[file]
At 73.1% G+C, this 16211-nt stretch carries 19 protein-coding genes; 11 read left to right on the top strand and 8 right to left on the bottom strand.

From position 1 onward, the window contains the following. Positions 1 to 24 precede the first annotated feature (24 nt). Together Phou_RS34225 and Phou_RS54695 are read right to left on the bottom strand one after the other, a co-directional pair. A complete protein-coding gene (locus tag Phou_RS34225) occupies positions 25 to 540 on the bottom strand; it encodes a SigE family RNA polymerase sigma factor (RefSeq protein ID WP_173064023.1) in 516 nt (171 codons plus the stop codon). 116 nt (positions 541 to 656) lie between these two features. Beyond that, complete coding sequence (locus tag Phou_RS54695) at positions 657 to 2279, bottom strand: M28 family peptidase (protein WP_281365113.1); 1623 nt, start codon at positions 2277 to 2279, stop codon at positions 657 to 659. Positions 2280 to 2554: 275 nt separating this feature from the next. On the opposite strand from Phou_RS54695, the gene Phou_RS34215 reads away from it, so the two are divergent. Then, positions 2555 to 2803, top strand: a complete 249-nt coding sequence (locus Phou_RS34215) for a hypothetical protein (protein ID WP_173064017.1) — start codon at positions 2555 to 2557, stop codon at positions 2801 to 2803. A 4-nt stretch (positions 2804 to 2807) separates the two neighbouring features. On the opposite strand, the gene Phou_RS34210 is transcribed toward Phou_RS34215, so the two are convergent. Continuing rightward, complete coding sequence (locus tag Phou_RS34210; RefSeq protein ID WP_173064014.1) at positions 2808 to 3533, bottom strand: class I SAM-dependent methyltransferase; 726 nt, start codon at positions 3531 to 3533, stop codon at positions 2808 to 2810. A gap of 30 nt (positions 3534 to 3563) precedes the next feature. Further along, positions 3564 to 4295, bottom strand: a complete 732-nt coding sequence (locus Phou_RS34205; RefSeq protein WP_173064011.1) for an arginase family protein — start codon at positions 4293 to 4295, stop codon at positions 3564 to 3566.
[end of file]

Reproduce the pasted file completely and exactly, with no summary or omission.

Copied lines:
At 73.1% G+C, this 16211-nt stretch carries 19 protein-coding genes; 11 read left to right on the top strand and 8 right to left on the bottom strand.

From position 1 onward, the window contains the following. Positions 1 to 24 precede the first annotated feature (24 nt). Together Phou_RS34225 and Phou_RS54695 are read right to left on the bottom strand one after the other, a co-directional pair. A complete protein-coding gene (locus tag Phou_RS34225) occupies positions 25 to 540 on the bottom strand; it encodes a SigE family RNA polymerase sigma factor (RefSeq protein ID WP_173064023.1) in 516 nt (171 codons plus the stop codon). 116 nt (positions 541 to 656) lie between these two features. Beyond that, complete coding sequence (locus tag Phou_RS54695) at positions 657 to 2279, bottom strand: M28 family peptidase (protein WP_281365113.1); 1623 nt, start codon at positions 2277 to 2279, stop codon at positions 657 to 659. Positions 2280 to 2554: 275 nt separating this feature from the next. On the opposite strand from Phou_RS54695, the gene Phou_RS34215 reads away from it, so the two are divergent. Then, positions 2555 to 2803, top strand: a complete 249-nt coding sequence (locus Phou_RS34215) for a hypothetical protein (protein ID WP_173064017.1) — start codon at positions 2555 to 2557, stop codon at positions 2801 to 2803. A 4-nt stretch (positions 2804 to 2807) separates the two neighbouring features. On the opposite strand, the gene Phou_RS34210 is transcribed toward Phou_RS34215, so the two are convergent. Continuing rightward, complete coding sequence (locus tag Phou_RS34210; RefSeq protein ID WP_173064014.1) at positions 2808 to 3533, bottom strand: class I SAM-dependent methyltransferase; 726 nt, start codon at positions 3531 to 3533, stop codon at positions 2808 to 2810. A gap of 30 nt (positions 3534 to 3563) precedes the next feature. Further along, positions 3564 to 4295, bottom strand: a complete 732-nt coding sequence (locus Phou_RS34205; RefSeq protein WP_173064011.1) for an arginase family protein — start codon at positions 4293 to 4295, stop codon at positions 3564 to 3566.